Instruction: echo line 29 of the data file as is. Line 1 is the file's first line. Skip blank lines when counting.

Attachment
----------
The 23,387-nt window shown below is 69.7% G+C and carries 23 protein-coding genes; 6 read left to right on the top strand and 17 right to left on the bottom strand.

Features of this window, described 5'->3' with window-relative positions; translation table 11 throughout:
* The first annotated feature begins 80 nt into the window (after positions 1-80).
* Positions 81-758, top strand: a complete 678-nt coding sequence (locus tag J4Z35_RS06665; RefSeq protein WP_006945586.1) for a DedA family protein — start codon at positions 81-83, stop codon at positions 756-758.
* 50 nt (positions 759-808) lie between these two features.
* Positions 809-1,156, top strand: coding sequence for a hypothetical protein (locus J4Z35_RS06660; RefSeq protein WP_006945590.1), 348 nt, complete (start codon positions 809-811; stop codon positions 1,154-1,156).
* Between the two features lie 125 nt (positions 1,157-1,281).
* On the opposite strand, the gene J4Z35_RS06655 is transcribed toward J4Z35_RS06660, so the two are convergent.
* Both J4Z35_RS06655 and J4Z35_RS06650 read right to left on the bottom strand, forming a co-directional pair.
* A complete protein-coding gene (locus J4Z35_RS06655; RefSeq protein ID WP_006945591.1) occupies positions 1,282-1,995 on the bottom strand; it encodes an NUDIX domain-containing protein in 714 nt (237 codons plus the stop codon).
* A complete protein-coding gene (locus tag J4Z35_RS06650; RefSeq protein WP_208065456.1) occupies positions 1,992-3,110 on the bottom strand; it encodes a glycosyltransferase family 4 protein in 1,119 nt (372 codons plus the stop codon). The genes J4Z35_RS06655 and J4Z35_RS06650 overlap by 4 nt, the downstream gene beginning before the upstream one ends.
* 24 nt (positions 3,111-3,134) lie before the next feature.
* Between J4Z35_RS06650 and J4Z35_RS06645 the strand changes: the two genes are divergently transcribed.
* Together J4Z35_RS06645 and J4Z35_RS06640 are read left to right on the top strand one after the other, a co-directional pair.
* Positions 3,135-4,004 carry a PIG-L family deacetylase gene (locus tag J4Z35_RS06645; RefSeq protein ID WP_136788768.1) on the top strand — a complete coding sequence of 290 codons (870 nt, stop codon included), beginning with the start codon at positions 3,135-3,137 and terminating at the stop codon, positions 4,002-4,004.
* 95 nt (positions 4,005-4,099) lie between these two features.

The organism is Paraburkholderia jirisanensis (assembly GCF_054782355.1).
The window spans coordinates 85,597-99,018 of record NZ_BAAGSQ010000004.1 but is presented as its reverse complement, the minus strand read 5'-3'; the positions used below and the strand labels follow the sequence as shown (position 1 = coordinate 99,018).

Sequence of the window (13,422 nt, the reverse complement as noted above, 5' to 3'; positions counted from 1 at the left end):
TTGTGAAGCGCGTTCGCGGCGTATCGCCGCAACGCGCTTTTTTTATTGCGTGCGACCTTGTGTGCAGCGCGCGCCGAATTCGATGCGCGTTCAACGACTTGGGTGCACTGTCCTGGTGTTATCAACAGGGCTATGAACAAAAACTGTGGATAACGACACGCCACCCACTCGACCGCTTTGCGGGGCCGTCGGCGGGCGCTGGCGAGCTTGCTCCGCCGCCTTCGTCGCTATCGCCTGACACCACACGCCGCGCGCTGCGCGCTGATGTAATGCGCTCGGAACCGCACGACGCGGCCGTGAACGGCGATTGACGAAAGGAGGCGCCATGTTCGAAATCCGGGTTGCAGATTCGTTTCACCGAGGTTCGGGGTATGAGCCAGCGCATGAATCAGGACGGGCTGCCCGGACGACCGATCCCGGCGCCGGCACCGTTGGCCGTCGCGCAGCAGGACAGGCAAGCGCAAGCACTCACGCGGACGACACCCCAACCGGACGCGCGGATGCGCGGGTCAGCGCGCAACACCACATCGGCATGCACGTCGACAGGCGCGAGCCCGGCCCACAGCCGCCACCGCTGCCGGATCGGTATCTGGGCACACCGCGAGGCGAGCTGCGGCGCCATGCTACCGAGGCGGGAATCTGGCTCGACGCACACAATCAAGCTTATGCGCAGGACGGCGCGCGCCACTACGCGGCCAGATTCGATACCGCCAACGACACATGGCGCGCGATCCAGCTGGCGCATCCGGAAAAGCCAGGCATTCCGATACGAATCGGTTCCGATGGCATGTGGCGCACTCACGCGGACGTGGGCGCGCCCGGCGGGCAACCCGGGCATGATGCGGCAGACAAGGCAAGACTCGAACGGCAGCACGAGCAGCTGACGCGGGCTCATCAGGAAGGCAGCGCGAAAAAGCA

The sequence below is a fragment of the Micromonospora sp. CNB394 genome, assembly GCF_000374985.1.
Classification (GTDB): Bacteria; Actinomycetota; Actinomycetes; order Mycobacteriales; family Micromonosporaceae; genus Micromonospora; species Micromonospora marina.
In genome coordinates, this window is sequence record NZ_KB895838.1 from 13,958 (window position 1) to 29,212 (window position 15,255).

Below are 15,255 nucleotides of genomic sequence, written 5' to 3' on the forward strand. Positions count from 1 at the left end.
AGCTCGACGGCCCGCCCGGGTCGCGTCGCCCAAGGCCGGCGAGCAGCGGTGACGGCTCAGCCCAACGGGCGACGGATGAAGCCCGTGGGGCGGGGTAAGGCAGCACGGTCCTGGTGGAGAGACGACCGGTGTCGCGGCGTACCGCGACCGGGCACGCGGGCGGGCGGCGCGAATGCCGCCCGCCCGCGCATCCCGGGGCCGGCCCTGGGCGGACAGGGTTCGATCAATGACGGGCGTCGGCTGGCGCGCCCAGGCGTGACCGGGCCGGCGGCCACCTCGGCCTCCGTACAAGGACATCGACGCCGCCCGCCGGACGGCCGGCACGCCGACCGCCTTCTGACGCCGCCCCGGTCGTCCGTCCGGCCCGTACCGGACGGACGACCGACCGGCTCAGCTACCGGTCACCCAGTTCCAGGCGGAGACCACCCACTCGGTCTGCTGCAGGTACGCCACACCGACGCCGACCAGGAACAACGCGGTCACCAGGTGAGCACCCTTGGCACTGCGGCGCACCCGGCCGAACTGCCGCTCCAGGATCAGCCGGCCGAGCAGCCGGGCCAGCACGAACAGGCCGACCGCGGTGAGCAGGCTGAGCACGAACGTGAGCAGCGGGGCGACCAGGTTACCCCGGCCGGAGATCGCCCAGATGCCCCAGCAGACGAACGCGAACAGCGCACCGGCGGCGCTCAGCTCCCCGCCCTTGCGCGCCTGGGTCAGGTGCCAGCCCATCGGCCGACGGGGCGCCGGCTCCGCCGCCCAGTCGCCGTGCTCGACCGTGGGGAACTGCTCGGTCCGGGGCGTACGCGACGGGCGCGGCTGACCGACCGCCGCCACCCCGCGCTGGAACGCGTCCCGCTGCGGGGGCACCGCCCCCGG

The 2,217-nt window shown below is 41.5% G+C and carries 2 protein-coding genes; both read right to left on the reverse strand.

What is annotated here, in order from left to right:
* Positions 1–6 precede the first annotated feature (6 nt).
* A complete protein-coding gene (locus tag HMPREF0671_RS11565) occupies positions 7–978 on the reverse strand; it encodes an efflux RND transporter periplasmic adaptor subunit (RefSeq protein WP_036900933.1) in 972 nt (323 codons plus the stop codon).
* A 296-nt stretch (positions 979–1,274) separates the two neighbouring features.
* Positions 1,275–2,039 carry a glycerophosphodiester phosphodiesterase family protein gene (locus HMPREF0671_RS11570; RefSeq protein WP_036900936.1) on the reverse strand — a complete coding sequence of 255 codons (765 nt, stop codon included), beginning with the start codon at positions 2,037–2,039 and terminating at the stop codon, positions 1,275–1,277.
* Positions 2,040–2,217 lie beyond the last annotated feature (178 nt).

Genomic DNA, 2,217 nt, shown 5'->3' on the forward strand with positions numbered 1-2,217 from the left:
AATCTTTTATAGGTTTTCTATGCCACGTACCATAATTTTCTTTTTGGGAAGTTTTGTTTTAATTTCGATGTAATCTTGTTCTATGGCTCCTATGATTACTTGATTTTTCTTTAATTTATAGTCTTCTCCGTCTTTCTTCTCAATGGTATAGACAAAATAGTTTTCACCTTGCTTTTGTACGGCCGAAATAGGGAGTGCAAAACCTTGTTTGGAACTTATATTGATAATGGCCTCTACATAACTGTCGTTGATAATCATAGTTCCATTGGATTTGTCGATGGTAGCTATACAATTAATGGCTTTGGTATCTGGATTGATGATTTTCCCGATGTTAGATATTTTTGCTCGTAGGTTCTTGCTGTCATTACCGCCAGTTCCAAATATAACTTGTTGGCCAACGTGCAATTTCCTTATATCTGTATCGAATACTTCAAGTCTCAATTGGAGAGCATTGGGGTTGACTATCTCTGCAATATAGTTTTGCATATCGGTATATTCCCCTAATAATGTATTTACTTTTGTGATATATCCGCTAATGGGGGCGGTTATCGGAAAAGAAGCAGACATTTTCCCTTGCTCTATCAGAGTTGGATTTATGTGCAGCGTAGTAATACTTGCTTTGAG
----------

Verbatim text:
* A complete protein-coding gene (locus tag HMPREF0671_RS11565) occupies positions 7–978 on the reverse strand; it encodes an efflux RND transporter periplasmic adaptor subunit (RefSeq protein WP_036900933.1) in 972 nt (323 codons plus the stop codon).